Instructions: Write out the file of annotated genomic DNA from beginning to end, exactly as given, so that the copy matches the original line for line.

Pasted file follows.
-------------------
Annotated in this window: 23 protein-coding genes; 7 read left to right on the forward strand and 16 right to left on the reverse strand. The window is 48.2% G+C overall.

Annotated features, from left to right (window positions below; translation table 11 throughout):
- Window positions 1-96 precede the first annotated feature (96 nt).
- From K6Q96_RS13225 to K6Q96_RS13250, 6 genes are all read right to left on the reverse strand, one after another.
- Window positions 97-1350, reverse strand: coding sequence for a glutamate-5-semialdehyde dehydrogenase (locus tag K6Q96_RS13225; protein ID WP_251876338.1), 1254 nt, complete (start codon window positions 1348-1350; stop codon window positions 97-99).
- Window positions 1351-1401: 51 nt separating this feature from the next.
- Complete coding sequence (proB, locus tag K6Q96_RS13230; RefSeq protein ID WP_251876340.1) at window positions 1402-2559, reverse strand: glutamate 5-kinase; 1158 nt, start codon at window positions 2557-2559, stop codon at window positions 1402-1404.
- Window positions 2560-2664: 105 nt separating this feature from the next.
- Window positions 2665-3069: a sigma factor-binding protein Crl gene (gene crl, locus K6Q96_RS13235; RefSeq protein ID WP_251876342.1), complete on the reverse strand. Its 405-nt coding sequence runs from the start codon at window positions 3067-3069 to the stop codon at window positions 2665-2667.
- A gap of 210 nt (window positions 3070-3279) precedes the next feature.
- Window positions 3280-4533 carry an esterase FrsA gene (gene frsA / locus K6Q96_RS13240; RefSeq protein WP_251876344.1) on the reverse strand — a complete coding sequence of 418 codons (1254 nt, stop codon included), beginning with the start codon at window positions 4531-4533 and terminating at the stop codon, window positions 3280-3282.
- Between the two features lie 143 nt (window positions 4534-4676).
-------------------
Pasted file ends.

Annotated in this window: 23 protein-coding genes; 7 read left to right on the forward strand and 16 right to left on the reverse strand. The window is 48.2% G+C overall.

Annotated features, from left to right (window positions below; translation table 11 throughout):
- Window positions 1-96 precede the first annotated feature (96 nt).
- From K6Q96_RS13225 to K6Q96_RS13250, 6 genes are all read right to left on the reverse strand, one after another.
- Window positions 97-1350, reverse strand: coding sequence for a glutamate-5-semialdehyde dehydrogenase (locus tag K6Q96_RS13225; protein ID WP_251876338.1), 1254 nt, complete (start codon window positions 1348-1350; stop codon window positions 97-99).
- Window positions 1351-1401: 51 nt separating this feature from the next.
- Complete coding sequence (proB, locus tag K6Q96_RS13230; RefSeq protein ID WP_251876340.1) at window positions 1402-2559, reverse strand: glutamate 5-kinase; 1158 nt, start codon at window positions 2557-2559, stop codon at window positions 1402-1404.
- Window positions 2560-2664: 105 nt separating this feature from the next.
- Window positions 2665-3069: a sigma factor-binding protein Crl gene (gene crl, locus K6Q96_RS13235; RefSeq protein ID WP_251876342.1), complete on the reverse strand. Its 405-nt coding sequence runs from the start codon at window positions 3067-3069 to the stop codon at window positions 2665-2667.
- A gap of 210 nt (window positions 3070-3279) precedes the next feature.
- Window positions 3280-4533 carry an esterase FrsA gene (gene frsA / locus K6Q96_RS13240; RefSeq protein WP_251876344.1) on the reverse strand — a complete coding sequence of 418 codons (1254 nt, stop codon included), beginning with the start codon at window positions 4531-4533 and terminating at the stop codon, window positions 3280-3282.
- Between the two features lie 143 nt (window positions 4534-4676).